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Basic Kinematics Problem -- Backpacker's average velocity and distance...

  1. May 18, 2015 #1
    1. The problem statement, all variables and given/known data
    Problem reads:
    In reaching her destination, a backpacker walks with an average velocity of 1.34 m/s, due west. This average velocity results because she hikes for 6.44 km with an average velocity of 2.68 m/s, due west, turns around, and hikes with an average velocity of 0.447 m/s, due east. How far east did she walk?


    2. Relevant equations
    Vavg = delta X/ delta t


    3. The attempt at a solution
    I let
    vw= average velocity from hiking west
    xw = west displacement
    tw = the time it took to travel in the west direction

    ve = average velocity from hiking east
    xe = east displacement
    te = the time it took to travel in the east direction


    vw = 2.68 m/s
    xw = 6.44 km = 6440 m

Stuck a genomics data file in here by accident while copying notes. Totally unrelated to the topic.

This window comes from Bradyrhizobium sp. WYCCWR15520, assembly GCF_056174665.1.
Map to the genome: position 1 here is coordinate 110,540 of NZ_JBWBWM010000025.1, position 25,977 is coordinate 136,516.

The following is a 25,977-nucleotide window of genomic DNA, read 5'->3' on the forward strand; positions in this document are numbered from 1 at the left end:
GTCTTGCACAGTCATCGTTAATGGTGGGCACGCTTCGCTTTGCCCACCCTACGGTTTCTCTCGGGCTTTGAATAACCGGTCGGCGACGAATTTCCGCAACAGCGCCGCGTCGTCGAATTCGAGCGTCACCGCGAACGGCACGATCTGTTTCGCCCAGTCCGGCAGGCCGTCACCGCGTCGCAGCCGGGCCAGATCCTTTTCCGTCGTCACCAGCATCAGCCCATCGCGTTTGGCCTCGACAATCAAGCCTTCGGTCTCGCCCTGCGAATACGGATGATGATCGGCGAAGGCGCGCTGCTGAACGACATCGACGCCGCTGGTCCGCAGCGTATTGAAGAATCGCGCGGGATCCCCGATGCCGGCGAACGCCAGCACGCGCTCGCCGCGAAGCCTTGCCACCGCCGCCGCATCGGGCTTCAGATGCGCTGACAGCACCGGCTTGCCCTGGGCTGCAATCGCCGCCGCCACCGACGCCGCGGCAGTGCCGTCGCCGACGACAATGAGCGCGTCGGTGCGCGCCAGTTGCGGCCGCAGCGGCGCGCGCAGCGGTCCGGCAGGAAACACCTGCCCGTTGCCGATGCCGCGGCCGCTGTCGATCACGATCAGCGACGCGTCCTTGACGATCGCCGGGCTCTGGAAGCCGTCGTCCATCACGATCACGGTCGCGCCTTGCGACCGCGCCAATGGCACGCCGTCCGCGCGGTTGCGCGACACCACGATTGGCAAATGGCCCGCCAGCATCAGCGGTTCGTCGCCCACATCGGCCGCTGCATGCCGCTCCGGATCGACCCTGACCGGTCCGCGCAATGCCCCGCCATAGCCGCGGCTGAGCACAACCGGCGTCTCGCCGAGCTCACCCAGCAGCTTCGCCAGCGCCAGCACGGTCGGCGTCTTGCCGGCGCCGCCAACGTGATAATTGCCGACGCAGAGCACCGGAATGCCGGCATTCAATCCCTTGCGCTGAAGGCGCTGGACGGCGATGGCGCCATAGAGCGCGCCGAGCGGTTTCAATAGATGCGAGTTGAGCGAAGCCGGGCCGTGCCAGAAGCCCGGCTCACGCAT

tw = 6440 m / 2.68 m/s = 2403 s

    ve = 0.447 m/s
    xe = ?
    te = ?

    using the avg. velocity equation as ve = xe / te I solve for xe where ve = 0.447 m/s
    xe = te * 0.447 m/s


    therefore according to the equation Vavg = xe-xw / te-tw
    However, I'm looking at other solutions and it shows the equation to be Vavg = xw + xe / te + te
    I thought average velocity is a change in displacement over a change in time? So why are they adding the displacement & time as opposed to subtracting? So confused...
     
    Last edited by a moderator: May 18, 2015
  2. jcsd
  3. May 18, 2015 #2

    Orodruin

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    Because the total change in time is the sum of the two times and not the difference as the times are defined:
     
  4. May 18, 2015 #3
    But every Average Velocity equation is x2-x1 / t2-t1
    at least that's what my book defines it...the change in time is the final time minus the initial time.

    Same applies for displacement but yet they are adding it here as well.
     
  5. May 18, 2015 #4

    Orodruin

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    You need to look beyond symbols and realise what they are representing rather than simply try to apply a formula.

    In this equation:
    t1 and t2 are the initial and final times, respectively.

    In the equation in your OP, the times given are not the start and end times, it is the travel times.
     
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